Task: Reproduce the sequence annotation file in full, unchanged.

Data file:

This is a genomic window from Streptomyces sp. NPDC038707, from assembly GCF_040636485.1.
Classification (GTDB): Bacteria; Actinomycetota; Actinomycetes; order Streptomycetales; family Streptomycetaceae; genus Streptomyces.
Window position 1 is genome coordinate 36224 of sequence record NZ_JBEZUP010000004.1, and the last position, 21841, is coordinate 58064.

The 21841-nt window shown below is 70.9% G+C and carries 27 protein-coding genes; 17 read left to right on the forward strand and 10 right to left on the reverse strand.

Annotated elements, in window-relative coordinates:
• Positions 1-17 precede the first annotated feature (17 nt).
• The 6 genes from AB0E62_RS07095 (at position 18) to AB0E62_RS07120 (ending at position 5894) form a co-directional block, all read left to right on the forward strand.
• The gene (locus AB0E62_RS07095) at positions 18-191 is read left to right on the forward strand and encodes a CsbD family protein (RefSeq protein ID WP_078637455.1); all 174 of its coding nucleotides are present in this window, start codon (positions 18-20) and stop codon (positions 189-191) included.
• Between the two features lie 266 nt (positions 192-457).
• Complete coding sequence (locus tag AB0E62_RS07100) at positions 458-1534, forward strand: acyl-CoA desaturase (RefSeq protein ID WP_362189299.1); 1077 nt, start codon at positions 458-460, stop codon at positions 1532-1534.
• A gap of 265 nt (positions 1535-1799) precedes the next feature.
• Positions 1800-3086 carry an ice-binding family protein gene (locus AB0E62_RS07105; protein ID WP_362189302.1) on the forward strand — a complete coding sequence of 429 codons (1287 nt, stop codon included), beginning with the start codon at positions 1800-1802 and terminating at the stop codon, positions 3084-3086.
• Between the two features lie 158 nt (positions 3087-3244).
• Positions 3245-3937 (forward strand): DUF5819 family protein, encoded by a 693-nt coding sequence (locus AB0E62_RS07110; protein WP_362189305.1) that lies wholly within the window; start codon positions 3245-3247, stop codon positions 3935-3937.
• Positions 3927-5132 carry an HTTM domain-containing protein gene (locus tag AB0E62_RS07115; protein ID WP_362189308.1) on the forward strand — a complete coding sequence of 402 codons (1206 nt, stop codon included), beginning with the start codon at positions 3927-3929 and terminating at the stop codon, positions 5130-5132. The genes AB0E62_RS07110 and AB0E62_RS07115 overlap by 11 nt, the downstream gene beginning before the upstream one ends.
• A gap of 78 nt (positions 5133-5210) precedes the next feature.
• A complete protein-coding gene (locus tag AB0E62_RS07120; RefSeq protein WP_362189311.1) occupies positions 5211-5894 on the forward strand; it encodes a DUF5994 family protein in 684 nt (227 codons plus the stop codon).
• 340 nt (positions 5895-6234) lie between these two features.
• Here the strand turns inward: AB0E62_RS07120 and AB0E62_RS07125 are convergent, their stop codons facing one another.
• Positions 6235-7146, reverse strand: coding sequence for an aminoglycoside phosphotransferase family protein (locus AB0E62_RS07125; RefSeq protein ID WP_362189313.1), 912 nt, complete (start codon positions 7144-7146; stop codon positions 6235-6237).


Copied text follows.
This is a genomic window from Streptomyces sp. NPDC038707, from assembly GCF_040636485.1.
Classification (GTDB): Bacteria; Actinomycetota; Actinomycetes; order Streptomycetales; family Streptomycetaceae; genus Streptomyces.
Window position 1 is genome coordinate 36224 of sequence record NZ_JBEZUP010000004.1, and the last position, 21841, is coordinate 58064.

The 21841-nt window shown below is 70.9% G+C and carries 27 protein-coding genes; 17 read left to right on the forward strand and 10 right to left on the reverse strand.

Annotated elements, in window-relative coordinates:
• Positions 1-17 precede the first annotated feature (17 nt).
• The 6 genes from AB0E62_RS07095 (at position 18) to AB0E62_RS07120 (ending at position 5894) form a co-directional block, all read left to right on the forward strand.
• The gene (locus AB0E62_RS07095) at positions 18-191 is read left to right on the forward strand and encodes a CsbD family protein (RefSeq protein ID WP_078637455.1); all 174 of its coding nucleotides are present in this window, start codon (positions 18-20) and stop codon (positions 189-191) included.
• Between the two features lie 266 nt (positions 192-457).
• Complete coding sequence (locus tag AB0E62_RS07100) at positions 458-1534, forward strand: acyl-CoA desaturase (RefSeq protein ID WP_362189299.1); 1077 nt, start codon at positions 458-460, stop codon at positions 1532-1534.
• A gap of 265 nt (positions 1535-1799) precedes the next feature.
• Positions 1800-3086 carry an ice-binding family protein gene (locus AB0E62_RS07105; protein ID WP_362189302.1) on the forward strand — a complete coding sequence of 429 codons (1287 nt, stop codon included), beginning with the start codon at positions 1800-1802 and terminating at the stop codon, positions 3084-3086.
• Between the two features lie 158 nt (positions 3087-3244).
• Positions 3245-3937 (forward strand): DUF5819 family protein, encoded by a 693-nt coding sequence (locus AB0E62_RS07110; protein WP_362189305.1) that lies wholly within the window; start codon positions 3245-3247, stop codon positions 3935-3937.
• Positions 3927-5132 carry an HTTM domain-containing protein gene (locus tag AB0E62_RS07115; protein ID WP_362189308.1) on the forward strand — a complete coding sequence of 402 codons (1206 nt, stop codon included), beginning with the start codon at positions 3927-3929 and terminating at the stop codon, positions 5130-5132. The genes AB0E62_RS07110 and AB0E62_RS07115 overlap by 11 nt, the downstream gene beginning before the upstream one ends.
• A gap of 78 nt (positions 5133-5210) precedes the next feature.
• A complete protein-coding gene (locus tag AB0E62_RS07120; RefSeq protein WP_362189311.1) occupies positions 5211-5894 on the forward strand; it encodes a DUF5994 family protein in 684 nt (227 codons plus the stop codon).
• 340 nt (positions 5895-6234) lie between these two features.
• Here the strand turns inward: AB0E62_RS07120 and AB0E62_RS07125 are convergent, their stop codons facing one another.
• Positions 6235-7146, reverse strand: coding sequence for an aminoglycoside phosphotransferase family protein (locus AB0E62_RS07125; RefSeq protein ID WP_362189313.1), 912 nt, complete (start codon positions 7144-7146; stop codon positions 6235-6237).